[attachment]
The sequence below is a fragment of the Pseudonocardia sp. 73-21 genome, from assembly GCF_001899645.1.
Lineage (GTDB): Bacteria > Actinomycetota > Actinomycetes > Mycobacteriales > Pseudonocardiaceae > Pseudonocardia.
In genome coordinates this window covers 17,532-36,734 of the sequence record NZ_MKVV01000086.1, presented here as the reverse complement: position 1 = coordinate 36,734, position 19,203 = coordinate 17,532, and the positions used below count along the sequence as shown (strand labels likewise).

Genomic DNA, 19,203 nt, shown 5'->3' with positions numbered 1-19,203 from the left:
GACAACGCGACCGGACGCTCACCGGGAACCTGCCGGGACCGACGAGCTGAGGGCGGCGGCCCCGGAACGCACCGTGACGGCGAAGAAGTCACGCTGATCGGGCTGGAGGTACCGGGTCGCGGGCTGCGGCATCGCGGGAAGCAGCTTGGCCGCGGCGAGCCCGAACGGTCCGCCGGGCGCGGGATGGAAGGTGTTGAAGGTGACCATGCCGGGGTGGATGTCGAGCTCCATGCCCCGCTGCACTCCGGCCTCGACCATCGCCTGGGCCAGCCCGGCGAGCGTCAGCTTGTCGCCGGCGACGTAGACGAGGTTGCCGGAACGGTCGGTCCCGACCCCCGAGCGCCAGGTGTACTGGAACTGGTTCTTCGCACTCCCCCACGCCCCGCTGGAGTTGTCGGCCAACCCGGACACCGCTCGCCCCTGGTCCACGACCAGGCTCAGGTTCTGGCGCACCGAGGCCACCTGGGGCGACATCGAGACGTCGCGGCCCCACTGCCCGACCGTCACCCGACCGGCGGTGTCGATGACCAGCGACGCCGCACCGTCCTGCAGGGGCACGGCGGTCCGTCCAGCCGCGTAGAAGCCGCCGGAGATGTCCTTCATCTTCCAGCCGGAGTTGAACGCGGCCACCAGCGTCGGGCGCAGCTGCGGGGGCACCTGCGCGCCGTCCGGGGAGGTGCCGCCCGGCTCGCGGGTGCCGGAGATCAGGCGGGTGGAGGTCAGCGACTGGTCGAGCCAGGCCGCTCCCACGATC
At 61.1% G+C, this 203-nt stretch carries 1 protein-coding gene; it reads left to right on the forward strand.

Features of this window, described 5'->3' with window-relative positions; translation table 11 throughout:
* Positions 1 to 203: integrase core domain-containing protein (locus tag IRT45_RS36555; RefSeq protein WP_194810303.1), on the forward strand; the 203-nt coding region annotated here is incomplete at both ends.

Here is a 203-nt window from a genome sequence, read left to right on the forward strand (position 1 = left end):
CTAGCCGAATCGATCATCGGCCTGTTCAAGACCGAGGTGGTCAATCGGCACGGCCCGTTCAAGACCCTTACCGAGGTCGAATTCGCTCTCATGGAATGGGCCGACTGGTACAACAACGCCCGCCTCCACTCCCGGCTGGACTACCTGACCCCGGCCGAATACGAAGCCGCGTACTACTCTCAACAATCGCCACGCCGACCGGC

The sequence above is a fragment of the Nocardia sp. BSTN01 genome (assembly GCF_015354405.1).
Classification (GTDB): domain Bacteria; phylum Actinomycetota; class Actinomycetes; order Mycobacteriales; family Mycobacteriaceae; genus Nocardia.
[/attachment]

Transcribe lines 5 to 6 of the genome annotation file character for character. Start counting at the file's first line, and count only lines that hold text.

GACAACGCGACCGGACGCTCACCGGGAACCTGCCGGGACCGACGAGCTGAGGGCGGCGGCCCCGGAACGCACCGTGACGGCGAAGAAGTCACGCTGATCGGGCTGGAGGTACCGGGTCGCGGGCTGCGGCATCGCGGGAAGCAGCTTGGCCGCGGCGAGCCCGAACGGTCCGCCGGGCGCGGGATGGAAGGTGTTGAAGGTGACCATGCCGGGGTGGATGTCGAGCTCCATGCCCCGCTGCACTCCGGCCTCGACCATCGCCTGGGCCAGCCCGGCGAGCGTCAGCTTGTCGCCGGCGACGTAGACGAGGTTGCCGGAACGGTCGGTCCCGACCCCCGAGCGCCAGGTGTACTGGAACTGGTTCTTCGCACTCCCCCACGCCCCGCTGGAGTTGTCGGCCAACCCGGACACCGCTCGCCCCTGGTCCACGACCAGGCTCAGGTTCTGGCGCACCGAGGCCACCTGGGGCGACATCGAGACGTCGCGGCCCCACTGCCCGACCGTCACCCGACCGGCGGTGTCGATGACCAGCGACGCCGCACCGTCCTGCAGGGGCACGGCGGTCCGTCCAGCCGCGTAGAAGCCGCCGGAGATGTCCTTCATCTTCCAGCCGGAGTTGAACGCGGCCACCAGCGTCGGGCGCAGCTGCGGGGGCACCTGCGCGCCGTCCGGGGAGGTGCCGCCCGGCTCGCGGGTGCCGGAGATCAGGCGGGTGGAGGTCAGCGACTGGTCGAGCCAGGCCGCTCCCACGATC
At 61.1% G+C, this 203-nt stretch carries 1 protein-coding gene; it reads left to right on the forward strand.